Summary: A 1950s housewife living with her husband in a utopian experimental community begins to worry that his glamorous company could be hiding disturbing secrets.

Year: 2022

Cinema Release Dates:  6th October 2022 (Australia), 17th November 2022 (Thailand), 23rd September 2022 (UK), 23rd September 2022 (USA)

VOD Release Dates: TBA

Country: USA

Director: Olivia Wilde

Screenwriter: Katie Silberman

Cast: Asif Ali (Peter), Kate Berlant (Peg), Gemma Chan (Shelley), Sydney Chandler (Violet), Mariah Justice (Barbara/Trolley Girl), Nick Kroll (Dean), KiKi Layne (Margaret), Chris Pine (Frank), Florence Pugh (Alice), Marcello Reyes (Fred), Timothy Simons (Dr. Collins), Douglas Smith (Bill), Ari’el Stachel (Ted), Harry Styles (Jack), Daisy Sudeikis (Rosie), Dita von Teese (self), Olivia Wilde (Bunny)

Running Time: 123 mins

Classification: M (Australia), 18+ (Thailand), 15 (UK), R (USA)


David Griffiths ‘s Don’t Worry Darling Review:

Can a film really be style over substance? That seems to be the general consensus for brand new thriller Don’t Worry Darling but I feel after going away and really thinking about the film that isn’t the way to sum it up.

Directed by Olivia Wilde (Booksmart) Don’t Worry Darling finds Alice (Florence Pugh – Black Widow) living the life that many would dream of. Her husband, Jack (Harry Styles – Dunkirk) is employed by rich businessman Frank (Chris Pine – Wonder Woman) and as a result they get to live in a gated community where every whim seems to be met with the women not lifting a finger.

Amid a flurry of shopping trips and parties though Alice begins to question what exactly is going on when she watches her neighbour, Margaret’s (KiKi Layne – The Old Guard) become thrown into question when she begins to ask questions about the way they live. To Alice the questions are more than worthy to be asked but the response is way out of the ordinary.

Soon though Alice finds herself asking the same questions when she witnesses a mysterious plane crash that nobody else seems to notice. Her worries about her environment are heightened even more when she goes to find the plane only to discover something that is a lot more sinsister.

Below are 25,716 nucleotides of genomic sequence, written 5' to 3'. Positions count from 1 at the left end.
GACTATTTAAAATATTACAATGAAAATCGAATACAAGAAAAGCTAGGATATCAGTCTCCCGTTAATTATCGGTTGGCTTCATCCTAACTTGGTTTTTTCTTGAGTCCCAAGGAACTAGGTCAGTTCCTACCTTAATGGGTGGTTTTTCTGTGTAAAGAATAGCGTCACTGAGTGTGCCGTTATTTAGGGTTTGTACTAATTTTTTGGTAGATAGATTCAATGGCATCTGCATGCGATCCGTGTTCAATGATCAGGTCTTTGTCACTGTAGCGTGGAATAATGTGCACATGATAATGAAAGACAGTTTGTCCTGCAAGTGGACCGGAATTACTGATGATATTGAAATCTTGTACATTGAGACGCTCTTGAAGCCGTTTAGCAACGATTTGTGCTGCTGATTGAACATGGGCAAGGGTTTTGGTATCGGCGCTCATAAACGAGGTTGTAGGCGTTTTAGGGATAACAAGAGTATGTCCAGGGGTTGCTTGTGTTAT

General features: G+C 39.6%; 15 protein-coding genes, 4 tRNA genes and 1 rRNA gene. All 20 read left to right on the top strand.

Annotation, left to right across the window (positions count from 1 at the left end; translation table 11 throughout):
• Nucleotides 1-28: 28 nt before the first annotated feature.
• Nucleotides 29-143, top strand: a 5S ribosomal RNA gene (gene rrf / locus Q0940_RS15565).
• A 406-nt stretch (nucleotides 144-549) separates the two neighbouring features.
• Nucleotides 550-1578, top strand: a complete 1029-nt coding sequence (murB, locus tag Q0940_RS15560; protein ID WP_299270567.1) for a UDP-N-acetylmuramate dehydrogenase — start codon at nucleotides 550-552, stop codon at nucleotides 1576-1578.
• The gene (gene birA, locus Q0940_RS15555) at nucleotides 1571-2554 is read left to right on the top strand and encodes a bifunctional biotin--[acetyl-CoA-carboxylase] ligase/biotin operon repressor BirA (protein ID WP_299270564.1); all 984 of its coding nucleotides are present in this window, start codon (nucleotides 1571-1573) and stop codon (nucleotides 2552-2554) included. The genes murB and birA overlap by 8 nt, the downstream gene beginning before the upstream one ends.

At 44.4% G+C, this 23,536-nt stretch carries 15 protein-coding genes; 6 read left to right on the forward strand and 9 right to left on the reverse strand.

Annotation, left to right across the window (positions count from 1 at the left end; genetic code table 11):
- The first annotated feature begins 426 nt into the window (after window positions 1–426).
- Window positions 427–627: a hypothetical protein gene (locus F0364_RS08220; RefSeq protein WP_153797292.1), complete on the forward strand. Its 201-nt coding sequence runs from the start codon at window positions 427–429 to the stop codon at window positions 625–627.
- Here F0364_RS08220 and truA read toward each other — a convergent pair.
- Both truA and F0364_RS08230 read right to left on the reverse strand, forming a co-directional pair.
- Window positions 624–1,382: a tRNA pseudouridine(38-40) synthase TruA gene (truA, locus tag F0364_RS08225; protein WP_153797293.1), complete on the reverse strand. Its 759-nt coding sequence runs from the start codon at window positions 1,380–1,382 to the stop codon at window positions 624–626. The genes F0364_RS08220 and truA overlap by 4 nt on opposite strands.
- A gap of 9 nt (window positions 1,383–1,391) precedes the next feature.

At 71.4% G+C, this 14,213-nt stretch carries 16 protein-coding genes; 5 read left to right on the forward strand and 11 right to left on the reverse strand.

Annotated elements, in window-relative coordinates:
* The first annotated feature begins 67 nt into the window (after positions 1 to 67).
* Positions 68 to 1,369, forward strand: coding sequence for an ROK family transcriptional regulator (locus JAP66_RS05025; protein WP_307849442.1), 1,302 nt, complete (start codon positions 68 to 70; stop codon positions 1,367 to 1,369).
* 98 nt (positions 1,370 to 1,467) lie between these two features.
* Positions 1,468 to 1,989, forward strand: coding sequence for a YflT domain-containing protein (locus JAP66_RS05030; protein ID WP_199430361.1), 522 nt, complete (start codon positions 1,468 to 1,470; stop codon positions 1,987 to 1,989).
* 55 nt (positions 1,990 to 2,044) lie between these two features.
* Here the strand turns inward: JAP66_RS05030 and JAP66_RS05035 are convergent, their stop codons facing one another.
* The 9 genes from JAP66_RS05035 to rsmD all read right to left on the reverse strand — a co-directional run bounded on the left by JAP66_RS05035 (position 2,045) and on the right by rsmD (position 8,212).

When it comes to the suspense element of Don’t Worry Darling there is nothing lacking. Likewise when it comes to the general plot and even the look of the film. No the biggest issue with Don’t Worry Darling occurs when the film should be reaching its greatest heights. Once the audience begins to demand answers, just the same way that Alice is, it feels like the screenwriter Katie Siberman (Booksmart) loses control the film. Either she never had the answers of what was really going on to Alice or her friends or she didn’t how to present it to the audience. Either way the finale of this film will leave the audience a little underwhelmed and exposes the film for borrowing from films such as The Matrix, Stepford Wives and Disturbing Behaviour just to name a few.

It is a shame that the finale leaves the audience with a sour taste in their mouth because there are a lot of other things that work brilliantly for this film. Yes it looks amazing, the gated community, the sun-drenched desert and the beautiful clothes all come up a treat on the screen but this film is a film that really comes to life because of its amazing acting performances.

If there was anyone else left out there questioning the acting prowess of Florence Pugh then this is the film that should completely silence them. Pugh isn’t just amazing in this film, she is faultless. No matter what the screenplay or her director calls of her in this film she delivers. From full-on sex scenes to moments of suspense and terror for her character Pugh just does not miss a beat. The one thing many will walk away from this film thinking is that Pugh is going to win an Oscar one day – it is not a question of if it is just a question of when.

She is also well supported by her male co-stars. Pine seems to relish getting to play a sauve character that the audience find themselves wondering whether is good or bad. Matching that effort is Harry Stlyes as well. While there are some out there that have questioned his decision to turn to acting here he seems to take on many of the mannerisms and skill of a young Leonardo Di Caprio and that really comes to the fore during an emotionally fuelled scene with Pugh in the front seat of a car.

As I have thought more about Don’t Worry Darling I have come to one solution. Had the screenwriter been able to come with an ending that not only answered all the audience’s questions but also come to a good resolve then this could easily have been one of the films of the year. Already fuelled by the sleek look, a soundtrack that will have you searching Spotify as soon as you leave the cinema and some stunning acting performances this was a film that had everything working for it. My last bit of advice would be for cinema goers to go into Don’t Worry Darling and enjoy the experience but just be prepared for a finale that won’t totally satisfy.

Dave’s rating Out Of 5

Alex First and Peter Krausz ‘s Don’t Worry Darling Review:

Alex’s rating Out Of 5

Peter’s rating Out Of 5

Average Subculture rating Out Of 5

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